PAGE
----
Advocacy & Education

“We believe in the importance of buying and serving seafood that comes from abundant populations which are under sound management. All fish on our menu are caught or farmed in a way that is not harmful to the ocean environment or to other ocean creatures. We are strong supporters of local fishing communities and take responsibility for our role in preserving a lasting and diverse supply of seafood.”

-Rick Moonen

monterey-bay-aquarium-seafood-watch-logo-178

The word sustainable is threatened and destined to be diluted to meaningless rhetoric if big business has its way in very much the same way organic has become a sound rather than a mentality. I have a tendency to poke my finger in the eye of mass industry mentality for several reasons, and now is the time to go after the Non-Targeted Edible Wild Biomass in order to create a better balance in our oceans. The seafood we consume daily is very narrow. We target a minority of edible species and therefore place an unfair pressure upon their existence, causing dangerous futures of these exploited few. There are millions of seafood sources in the world, and U.S. consumers are comfortable choosing from only five main types of fish because that’s what they know and what restaurants offer them. Very narrow-minded, I say, when there are millions available. Many consumers are confused and intimidated by seafood, yet realize the need to consume more seafood for their health.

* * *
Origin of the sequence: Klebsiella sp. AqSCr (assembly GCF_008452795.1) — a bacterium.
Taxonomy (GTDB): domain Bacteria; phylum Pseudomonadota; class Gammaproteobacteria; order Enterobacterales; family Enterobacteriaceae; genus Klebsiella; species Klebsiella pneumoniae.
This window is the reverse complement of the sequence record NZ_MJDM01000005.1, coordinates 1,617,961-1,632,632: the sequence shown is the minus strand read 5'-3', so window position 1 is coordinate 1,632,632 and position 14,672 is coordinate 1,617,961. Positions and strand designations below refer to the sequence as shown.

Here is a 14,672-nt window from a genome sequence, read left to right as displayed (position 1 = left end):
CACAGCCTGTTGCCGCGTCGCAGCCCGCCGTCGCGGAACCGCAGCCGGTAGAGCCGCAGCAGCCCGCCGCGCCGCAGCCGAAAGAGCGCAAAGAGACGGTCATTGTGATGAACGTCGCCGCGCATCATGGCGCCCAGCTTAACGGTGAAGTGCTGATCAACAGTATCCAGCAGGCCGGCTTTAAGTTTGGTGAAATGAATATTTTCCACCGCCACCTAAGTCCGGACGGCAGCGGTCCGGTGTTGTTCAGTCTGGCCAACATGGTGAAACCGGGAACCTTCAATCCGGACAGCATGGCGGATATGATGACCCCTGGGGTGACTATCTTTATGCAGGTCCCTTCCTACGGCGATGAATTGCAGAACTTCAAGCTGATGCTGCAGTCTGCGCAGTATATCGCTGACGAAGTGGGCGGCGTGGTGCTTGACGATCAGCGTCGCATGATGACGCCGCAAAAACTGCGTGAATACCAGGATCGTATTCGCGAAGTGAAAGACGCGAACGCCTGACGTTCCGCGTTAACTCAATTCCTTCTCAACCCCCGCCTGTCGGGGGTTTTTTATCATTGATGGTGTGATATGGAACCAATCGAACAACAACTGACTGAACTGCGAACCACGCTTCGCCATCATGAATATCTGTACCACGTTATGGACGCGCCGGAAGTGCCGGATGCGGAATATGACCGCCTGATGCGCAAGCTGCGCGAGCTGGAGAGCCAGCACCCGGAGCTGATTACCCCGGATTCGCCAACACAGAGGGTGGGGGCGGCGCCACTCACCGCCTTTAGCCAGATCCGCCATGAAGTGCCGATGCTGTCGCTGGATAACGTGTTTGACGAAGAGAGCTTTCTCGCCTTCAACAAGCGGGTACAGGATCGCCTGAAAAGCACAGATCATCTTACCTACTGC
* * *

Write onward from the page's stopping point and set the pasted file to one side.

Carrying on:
Ladies and gentlemen, because of this over consumption of the main five categories of fish (yes, these are broad categories), here is the list of delicious ocean treats we can expect to be extinct by 2048 unless some serious changes are made.

  • salmon-iconSalmon

    The No. 1 selling finfish in the world.

  • tuna-iconTuna

    Canned or fresh, the meat of the aquatic world, no question.

  • cod-iconCod

    The reason that the Americas were established (see the book titled Cod).

  • snapper-iconSnapper

    A broad category and completely confused.

  • bass-iconBass

    The blanket name that all else is swept under, around and through.

If these fish don’t appear under the seafood options at restaurants, then most move onto another section of the menu. My culinary team has started to introduce a few unfamiliar, but delicious, varieties of fish, which is the first step in educating consumers about other options.

One of the major problems with fish consumption is the identification of some tasty species that suffer from bad names. One of the options we currently have on the menu is Wreckfish from Florida, but unfortunately, it doesn’t sound attractive when considering what to eat for dinner. Yet this fish presents a delicious protein profile, and in the right hands (as in our talented kitchen staff!) really kicks butt on the plate.

Sea Cats. Wolf fish. Drumfish. Wrasse. Cobia. Tautog. Wahoo sounds more like fun than dinner. The fishermen weren’t thinking of marketing strategy when the names were being created. So the confusion thickens like a fish stew. Names aside, there are plenty of fish that fit the same flavor and texture profiles that many find so appealing about the Big Five. And it’s time to give those five a break — now! — as we are in danger of losing them forever.